By Deidre McPhillips, CNN
A recent study of more than 6 million people 65 and older found that seniors who had COVID-19 had a substantially higher risk of being diagnosed with Alzheimer’s disease within a year.
The study does not show that COVID-19 causes Alzheimer’s, but it adds to the growing body of research drawing links between coronavirus infection and cognitive function.
“In the Alzheimer’s disease brain, the pathology starts to build up about 20 years before the symptoms begin,” said Dr. David Holtzman, a neurologist who leads a research lab focused on Alzheimer’s disease at the Washington University School of Medicine in St. Louis. People would have to be followed for decades after a COVID-19 infection to prove it as a cause, he said.
Instead, a COVID-19 infection could cause inflammation that may exacerbate changes that are already happening in the brain, experts say.
“The brain has its own immune response to the pathology that’s involved in [Alzheimer’s] disease progressing,” said Holtzman, who was not part of the new study. “When there are other things that cause inflammation that are in the body that can affect the brain, likely what happens is that can even amplify the process that’s already going on.”
Other viruses can cause similar inflammation, experts say.
COVID “is another one of the many dozen potential risk factors that I talked about with my patients,” said Dr. Richard Isaacson, a neurologist and director of Florida Atlantic Unviersity’s Center for Brain Health. He also was not involved in the new study but is a researcher focused on risk prevention for Alzheimer’s disease.
“I tell people to get a shingles vaccine. I tell people to get their annual flu and Pneumovax,” and to exercise and eat a brain-healthy diet.
Still, “when there’s smoke, there’s fire at some point,” he said. “I really believe that this is something to at least pay attention to.”
The latest study, published last week in the Journal of Alzheimer’s Disease, found that there were about seven new diagnoses of Alzheimer’s disease for every 1,000 seniors who had a documented case of COVID-19 in the past year, compared with about five new diagnoses for every 1,000 who did not.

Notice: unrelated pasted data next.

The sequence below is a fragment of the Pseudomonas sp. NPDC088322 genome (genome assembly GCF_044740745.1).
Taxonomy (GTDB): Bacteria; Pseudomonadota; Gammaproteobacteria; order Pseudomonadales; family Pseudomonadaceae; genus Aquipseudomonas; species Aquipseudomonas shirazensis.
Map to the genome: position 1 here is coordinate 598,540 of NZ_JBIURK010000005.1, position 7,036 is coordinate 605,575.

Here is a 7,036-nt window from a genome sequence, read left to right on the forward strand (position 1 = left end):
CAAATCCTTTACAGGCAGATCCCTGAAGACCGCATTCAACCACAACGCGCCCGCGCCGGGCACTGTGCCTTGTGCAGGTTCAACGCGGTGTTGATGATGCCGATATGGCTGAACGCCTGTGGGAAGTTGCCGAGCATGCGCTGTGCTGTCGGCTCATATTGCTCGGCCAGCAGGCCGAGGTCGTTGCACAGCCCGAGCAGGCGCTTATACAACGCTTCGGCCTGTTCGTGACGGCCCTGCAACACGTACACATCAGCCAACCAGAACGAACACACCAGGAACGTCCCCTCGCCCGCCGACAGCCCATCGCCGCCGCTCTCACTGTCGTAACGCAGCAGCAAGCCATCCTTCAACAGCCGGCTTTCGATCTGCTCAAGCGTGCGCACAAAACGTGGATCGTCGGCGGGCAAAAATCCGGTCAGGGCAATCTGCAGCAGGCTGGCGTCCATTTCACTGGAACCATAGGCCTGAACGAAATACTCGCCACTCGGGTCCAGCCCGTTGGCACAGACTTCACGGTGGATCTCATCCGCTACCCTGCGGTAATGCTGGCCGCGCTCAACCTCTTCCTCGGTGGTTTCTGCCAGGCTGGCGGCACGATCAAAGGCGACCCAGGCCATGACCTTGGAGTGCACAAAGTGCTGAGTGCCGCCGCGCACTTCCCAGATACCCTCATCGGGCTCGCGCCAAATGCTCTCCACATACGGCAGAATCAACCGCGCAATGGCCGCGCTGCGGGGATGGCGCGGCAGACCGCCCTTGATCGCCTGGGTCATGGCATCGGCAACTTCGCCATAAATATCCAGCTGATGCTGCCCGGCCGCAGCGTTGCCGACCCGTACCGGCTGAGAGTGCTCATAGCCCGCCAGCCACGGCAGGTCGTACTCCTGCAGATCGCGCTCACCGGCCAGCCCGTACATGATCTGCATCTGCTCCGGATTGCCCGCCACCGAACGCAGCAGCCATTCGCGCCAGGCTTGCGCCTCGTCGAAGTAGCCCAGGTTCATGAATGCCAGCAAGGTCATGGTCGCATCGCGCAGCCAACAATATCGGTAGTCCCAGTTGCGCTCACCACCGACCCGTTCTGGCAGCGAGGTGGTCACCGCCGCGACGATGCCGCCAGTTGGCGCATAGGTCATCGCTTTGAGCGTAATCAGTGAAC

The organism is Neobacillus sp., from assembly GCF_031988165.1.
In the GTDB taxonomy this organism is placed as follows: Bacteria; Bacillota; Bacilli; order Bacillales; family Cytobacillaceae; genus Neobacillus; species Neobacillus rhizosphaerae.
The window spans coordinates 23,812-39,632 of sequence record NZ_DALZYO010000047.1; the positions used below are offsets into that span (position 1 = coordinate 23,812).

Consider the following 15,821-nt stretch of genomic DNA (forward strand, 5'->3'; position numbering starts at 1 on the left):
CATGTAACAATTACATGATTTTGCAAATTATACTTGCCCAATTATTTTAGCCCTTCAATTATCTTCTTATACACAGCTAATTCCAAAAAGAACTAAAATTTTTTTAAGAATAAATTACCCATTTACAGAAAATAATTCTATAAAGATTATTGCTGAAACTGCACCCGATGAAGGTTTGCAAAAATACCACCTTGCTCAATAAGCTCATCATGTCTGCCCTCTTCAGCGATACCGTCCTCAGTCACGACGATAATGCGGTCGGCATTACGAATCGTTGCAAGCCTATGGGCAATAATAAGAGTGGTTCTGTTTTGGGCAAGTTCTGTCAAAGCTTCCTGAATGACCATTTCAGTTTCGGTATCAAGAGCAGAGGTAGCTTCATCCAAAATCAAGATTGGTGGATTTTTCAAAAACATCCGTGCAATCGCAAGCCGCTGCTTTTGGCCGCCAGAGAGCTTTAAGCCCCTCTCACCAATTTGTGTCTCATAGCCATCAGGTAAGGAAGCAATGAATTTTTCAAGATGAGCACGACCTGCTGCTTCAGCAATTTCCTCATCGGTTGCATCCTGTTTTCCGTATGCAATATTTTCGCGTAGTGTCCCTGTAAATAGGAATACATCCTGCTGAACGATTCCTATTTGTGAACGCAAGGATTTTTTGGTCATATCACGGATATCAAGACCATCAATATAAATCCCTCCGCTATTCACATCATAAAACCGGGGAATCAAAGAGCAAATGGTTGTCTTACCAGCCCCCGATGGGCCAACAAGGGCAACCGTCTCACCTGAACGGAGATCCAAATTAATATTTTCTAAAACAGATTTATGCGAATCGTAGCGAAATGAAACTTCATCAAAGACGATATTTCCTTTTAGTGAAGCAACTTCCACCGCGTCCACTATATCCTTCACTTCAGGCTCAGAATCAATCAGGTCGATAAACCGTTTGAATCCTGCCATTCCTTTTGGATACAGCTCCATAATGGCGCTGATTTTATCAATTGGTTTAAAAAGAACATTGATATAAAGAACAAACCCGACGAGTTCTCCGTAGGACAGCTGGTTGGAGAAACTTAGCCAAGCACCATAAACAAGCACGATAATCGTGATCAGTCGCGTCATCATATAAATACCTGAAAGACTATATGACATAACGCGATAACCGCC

Heather Snyder, vice president of medical and scientific relations at the Alzheimer’s Association, notes that broader implications of the pandemic could have played into the study’s findings.
“The pandemic presented serious delays for individuals seeking out medical diagnoses like Alzheimer’s, meaning these results could be driven by those who already had Alzheimer’s when they were infected but had not yet sought out a formal diagnosis,” she said.
The study authors, along with Snyder and other experts, also identify this work as a call for more research on the underlying mechanisms of Alzheimer’s disease that might explain the association.
In the new study, the diagnosis of Alzheimer’s was “mostly tentative,” said Dr. Eliezer Masliah, director of the Division of Neuroscience at the National Institutes of Health’s National Institute on Aging.
Masliah, who was not involved in the study, said that there’s evidence that COVID-19 might “trigger cognitive impairment,” but there are new ways to confirm the link to Alzheimer’s specifically.
One next step would be to follow people at risk for Alzheimer’s after a COVID-19 infection long-term to track biomarkers found in the blood and brain scans.
“In the next couple of years, we’re going to have a lot of very important information,” Masliah said. And it’s an “extremely important problem” to watch, given the scale of disease.
“Imagine how many millions of people over the age of 60 or 65, like myself, have had COVID. Say 5% of them or 10% of them or even 1% of them are at risk,” he said.
“Wow. We’re looking at a lot of people in the next few years that might add to the already very large epidemic of Alzheimer’s disease that we have.”
About 6.5 million people over the age of 65 are living with Alzheimer’s, according to estimates from the Alzheimer’s Association. And it was the seventh leading cause of death in the US in 2020, according to data from the US Centers for Disease Control and Prevention.
“Alzheimer’s disease is a serious and challenging disease, and we thought we had turned some of the tide on it by reducing general risk factors such as hypertension, heart disease, obesity and a sedentary lifestyle,” said Dr. Pamela Davis, a research professor at Case Western Reserve University and co-author of the new study.
“Now, so many people in the US have had COVID, and the long-term consequences of COVID are still emerging. It is important to continue to monitor the impact of this disease on future disability.”
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